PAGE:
Then a buddy of mine put it up on Reddit and now it has over 3500 views. Remember folks I’m selling calendars for $20 hehe

  7. Jessica says:

    This happened last night!? I am a night auditor at a hotel and luckily nothing even near this bad has happened to me. That sounds like hell. I would have quit the hotel industry a long time ago if the hotels I’ve worked in were like that. Was it a family owned hotel? Seems weird how two different employees are living in the hotel as well.

    • I was hired to be a night auditor, but they threw me in on a 3-11 shift for some reason. No this was the Comfort Inn of all places. The GM lives there, one of the desk people lives there, a shuttle person lives there, a housekeeper lives there, and a breakfast person is temporarilly living there. That makes 4 people lol. I remember working for Marriott and they were strict about not allowing managers living in their hotel, but did anyways.

  8. Dan Simon says:

    My last two stays at Comfort Inns were so bad I’ve decided I’ll never use the chain again. Sounds like a business that’s killing itself slowly.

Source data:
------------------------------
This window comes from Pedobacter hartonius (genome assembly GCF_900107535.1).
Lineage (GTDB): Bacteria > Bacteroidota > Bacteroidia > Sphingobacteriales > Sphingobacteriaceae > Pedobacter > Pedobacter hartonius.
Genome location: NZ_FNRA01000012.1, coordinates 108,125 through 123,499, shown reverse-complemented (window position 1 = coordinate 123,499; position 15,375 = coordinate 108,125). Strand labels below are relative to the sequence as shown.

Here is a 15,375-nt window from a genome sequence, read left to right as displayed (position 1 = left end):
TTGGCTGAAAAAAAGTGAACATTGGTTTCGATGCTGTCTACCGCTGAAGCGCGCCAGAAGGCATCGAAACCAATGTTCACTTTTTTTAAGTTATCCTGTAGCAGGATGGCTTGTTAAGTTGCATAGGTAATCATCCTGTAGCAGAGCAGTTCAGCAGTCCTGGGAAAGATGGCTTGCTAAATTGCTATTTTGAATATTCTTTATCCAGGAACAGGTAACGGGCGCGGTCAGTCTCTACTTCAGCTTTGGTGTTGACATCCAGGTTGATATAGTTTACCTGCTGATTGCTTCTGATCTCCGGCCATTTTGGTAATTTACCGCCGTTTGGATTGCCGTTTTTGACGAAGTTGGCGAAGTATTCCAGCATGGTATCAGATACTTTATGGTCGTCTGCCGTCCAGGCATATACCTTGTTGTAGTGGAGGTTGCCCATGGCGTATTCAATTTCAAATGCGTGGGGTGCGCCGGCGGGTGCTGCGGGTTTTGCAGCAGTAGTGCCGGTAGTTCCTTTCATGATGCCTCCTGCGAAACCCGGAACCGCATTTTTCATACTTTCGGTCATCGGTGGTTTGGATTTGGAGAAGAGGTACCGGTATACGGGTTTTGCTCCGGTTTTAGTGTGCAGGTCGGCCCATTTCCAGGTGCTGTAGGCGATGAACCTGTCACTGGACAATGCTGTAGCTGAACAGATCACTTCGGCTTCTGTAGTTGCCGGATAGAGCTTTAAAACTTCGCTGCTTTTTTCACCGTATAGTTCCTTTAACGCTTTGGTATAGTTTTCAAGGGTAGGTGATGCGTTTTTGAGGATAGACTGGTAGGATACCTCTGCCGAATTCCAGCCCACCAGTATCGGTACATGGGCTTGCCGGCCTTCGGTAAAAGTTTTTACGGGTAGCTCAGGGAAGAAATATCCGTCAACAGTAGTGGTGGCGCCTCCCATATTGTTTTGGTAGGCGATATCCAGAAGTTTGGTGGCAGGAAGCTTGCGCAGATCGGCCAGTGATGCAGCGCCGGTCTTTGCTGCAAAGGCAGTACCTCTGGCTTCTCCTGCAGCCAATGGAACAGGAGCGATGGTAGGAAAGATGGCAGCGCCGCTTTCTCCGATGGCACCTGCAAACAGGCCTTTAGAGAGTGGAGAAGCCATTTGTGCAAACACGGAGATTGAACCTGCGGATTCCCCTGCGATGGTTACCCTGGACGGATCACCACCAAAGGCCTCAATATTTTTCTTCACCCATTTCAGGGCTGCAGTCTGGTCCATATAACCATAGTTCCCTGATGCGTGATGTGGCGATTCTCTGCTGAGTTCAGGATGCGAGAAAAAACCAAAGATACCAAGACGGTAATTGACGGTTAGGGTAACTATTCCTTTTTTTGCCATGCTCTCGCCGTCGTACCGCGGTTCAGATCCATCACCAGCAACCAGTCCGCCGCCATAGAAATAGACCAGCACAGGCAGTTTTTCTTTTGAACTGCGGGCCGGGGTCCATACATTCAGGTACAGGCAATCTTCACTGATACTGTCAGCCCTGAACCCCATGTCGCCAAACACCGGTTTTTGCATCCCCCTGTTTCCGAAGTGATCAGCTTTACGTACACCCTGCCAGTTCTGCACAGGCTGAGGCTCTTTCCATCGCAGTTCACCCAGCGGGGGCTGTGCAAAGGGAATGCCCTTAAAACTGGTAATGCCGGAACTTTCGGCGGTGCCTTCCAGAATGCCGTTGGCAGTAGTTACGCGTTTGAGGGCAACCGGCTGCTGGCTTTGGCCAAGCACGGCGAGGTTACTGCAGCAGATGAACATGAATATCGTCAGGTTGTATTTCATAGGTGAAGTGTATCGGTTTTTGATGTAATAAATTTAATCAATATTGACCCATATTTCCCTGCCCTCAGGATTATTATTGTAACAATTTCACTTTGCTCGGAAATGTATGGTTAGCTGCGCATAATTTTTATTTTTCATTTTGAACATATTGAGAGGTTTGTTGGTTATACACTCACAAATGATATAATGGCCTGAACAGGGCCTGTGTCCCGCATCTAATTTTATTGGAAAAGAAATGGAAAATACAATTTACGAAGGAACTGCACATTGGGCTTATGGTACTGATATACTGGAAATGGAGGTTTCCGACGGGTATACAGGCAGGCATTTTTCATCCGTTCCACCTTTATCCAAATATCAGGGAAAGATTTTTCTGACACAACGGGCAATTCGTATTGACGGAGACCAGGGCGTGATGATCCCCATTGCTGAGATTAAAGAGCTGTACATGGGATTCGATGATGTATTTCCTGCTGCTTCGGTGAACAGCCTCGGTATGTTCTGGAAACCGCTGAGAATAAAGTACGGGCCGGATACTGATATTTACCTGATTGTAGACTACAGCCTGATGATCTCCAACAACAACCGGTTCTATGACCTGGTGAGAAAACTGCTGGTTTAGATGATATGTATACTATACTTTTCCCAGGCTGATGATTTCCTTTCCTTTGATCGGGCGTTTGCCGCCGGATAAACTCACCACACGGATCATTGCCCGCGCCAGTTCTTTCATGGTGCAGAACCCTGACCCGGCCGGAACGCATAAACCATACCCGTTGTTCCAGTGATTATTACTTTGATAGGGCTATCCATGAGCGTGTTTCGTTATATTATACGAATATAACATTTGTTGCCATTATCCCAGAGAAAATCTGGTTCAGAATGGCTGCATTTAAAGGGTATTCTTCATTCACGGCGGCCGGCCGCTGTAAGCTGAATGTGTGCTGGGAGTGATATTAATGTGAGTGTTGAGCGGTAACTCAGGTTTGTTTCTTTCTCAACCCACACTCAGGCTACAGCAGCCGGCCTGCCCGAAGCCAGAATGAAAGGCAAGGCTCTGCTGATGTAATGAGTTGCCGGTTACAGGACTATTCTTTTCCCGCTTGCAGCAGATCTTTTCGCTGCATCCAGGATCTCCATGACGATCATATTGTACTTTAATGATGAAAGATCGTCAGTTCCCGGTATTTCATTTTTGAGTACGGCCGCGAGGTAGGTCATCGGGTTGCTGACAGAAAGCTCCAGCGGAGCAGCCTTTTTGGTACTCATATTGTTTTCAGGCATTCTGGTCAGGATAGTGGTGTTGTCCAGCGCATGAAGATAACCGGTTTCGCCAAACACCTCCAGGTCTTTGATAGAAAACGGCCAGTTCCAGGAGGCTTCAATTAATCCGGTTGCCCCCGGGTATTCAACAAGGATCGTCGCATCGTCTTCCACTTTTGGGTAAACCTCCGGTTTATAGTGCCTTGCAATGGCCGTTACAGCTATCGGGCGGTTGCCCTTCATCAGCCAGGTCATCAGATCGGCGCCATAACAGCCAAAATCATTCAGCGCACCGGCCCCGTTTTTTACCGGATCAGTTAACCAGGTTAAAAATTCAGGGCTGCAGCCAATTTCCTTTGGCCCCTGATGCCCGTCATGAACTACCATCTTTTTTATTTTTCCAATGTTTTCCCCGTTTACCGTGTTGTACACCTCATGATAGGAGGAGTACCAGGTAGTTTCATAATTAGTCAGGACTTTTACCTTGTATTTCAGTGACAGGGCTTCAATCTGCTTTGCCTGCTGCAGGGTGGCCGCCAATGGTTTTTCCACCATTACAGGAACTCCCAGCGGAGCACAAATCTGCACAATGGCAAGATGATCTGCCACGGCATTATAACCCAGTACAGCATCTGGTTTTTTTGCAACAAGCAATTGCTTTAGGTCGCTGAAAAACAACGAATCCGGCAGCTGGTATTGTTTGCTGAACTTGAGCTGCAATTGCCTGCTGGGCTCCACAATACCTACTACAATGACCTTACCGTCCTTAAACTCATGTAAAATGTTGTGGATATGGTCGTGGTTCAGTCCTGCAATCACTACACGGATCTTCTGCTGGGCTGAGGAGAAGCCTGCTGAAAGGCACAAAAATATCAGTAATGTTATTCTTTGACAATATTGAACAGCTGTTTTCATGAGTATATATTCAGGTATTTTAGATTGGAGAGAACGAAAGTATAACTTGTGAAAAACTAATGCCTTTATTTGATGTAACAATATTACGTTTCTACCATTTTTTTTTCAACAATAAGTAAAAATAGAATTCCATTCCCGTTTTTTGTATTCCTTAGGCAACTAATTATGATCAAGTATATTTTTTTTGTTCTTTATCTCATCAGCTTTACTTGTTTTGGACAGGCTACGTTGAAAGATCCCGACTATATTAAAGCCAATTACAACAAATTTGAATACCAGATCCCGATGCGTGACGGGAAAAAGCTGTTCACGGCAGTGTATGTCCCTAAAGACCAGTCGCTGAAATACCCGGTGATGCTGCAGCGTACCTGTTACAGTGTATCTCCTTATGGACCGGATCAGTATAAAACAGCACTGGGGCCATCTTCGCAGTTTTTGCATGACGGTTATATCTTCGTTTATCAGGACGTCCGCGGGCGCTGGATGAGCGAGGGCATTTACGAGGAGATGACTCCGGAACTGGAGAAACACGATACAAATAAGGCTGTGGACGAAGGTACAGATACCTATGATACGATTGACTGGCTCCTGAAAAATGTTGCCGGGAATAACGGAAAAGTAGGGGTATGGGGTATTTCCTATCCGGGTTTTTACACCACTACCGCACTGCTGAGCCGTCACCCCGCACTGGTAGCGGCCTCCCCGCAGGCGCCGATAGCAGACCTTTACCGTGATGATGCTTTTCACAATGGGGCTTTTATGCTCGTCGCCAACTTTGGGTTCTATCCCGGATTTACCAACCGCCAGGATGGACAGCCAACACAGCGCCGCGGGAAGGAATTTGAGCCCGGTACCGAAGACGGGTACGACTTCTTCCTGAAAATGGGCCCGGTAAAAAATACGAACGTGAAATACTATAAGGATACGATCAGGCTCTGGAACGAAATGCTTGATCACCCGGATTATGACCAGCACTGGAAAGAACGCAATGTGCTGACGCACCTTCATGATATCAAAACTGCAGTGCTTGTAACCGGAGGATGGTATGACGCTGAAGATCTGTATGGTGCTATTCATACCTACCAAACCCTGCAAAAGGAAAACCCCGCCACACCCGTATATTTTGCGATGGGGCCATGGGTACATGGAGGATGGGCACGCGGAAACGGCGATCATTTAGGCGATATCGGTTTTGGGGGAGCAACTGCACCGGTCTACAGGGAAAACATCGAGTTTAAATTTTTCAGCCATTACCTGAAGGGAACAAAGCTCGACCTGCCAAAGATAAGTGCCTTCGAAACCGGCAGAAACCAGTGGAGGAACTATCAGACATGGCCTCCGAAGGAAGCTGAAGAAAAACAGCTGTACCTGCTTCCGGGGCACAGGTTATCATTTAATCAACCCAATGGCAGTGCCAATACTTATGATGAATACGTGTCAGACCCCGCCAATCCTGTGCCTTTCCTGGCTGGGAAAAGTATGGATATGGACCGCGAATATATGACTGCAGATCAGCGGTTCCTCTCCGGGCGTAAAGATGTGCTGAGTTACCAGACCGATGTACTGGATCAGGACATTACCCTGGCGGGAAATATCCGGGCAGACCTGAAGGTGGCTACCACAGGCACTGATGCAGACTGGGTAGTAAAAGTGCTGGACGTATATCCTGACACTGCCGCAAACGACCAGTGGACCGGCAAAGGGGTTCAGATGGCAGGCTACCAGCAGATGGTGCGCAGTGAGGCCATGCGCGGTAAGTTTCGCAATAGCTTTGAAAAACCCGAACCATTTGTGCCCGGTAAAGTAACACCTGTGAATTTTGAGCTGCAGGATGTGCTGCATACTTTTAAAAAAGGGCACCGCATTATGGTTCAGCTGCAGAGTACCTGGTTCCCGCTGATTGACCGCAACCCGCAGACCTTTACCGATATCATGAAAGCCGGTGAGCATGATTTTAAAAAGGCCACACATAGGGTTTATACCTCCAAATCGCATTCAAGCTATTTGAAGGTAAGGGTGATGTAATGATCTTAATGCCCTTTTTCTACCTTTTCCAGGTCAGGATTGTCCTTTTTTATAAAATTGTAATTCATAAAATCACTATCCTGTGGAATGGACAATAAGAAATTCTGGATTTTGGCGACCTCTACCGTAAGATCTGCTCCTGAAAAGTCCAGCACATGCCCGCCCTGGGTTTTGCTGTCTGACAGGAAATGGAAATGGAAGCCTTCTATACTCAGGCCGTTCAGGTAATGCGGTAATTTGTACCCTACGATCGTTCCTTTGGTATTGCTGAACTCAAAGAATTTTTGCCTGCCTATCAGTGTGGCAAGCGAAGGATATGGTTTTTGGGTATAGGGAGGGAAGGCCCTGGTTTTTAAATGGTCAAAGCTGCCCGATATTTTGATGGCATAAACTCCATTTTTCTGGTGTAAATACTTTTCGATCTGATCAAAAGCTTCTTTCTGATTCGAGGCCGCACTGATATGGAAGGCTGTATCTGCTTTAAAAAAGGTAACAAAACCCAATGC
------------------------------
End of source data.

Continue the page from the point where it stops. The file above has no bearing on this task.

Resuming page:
9. lime1221 says:

    I have heard that Comfort Suites is a horrible company and obviously I heard right. I worked for a couple of different Hilton hotels and did not have this problem at all. I in fact enjoyed my time at the front desk talking to the many different guests. I was there a lot by myself, but its a small town and the assistant manager was just a phone call away. I’m sorry that you had such a bad experience. Please try it again. I miss talking to different people from around the world.

  10. Pat K says:

    Holy Shit! Sorry that happened, makes for a great story though.
    They were lucky they had you there.
    I would have been answering the phone, saying Polly’s house of prostitution
    half way through that shift.
    Sat on the damn wake up machine to muffle the noise.
    Put yellow dye in the swimming pool.
    Got the tire iron from my trunk to hand to people
    with lock problems to pry their doors open………..
    Etc. Ya did the best ya could in an impossible situation.
    I would not waist a second more in worry over it.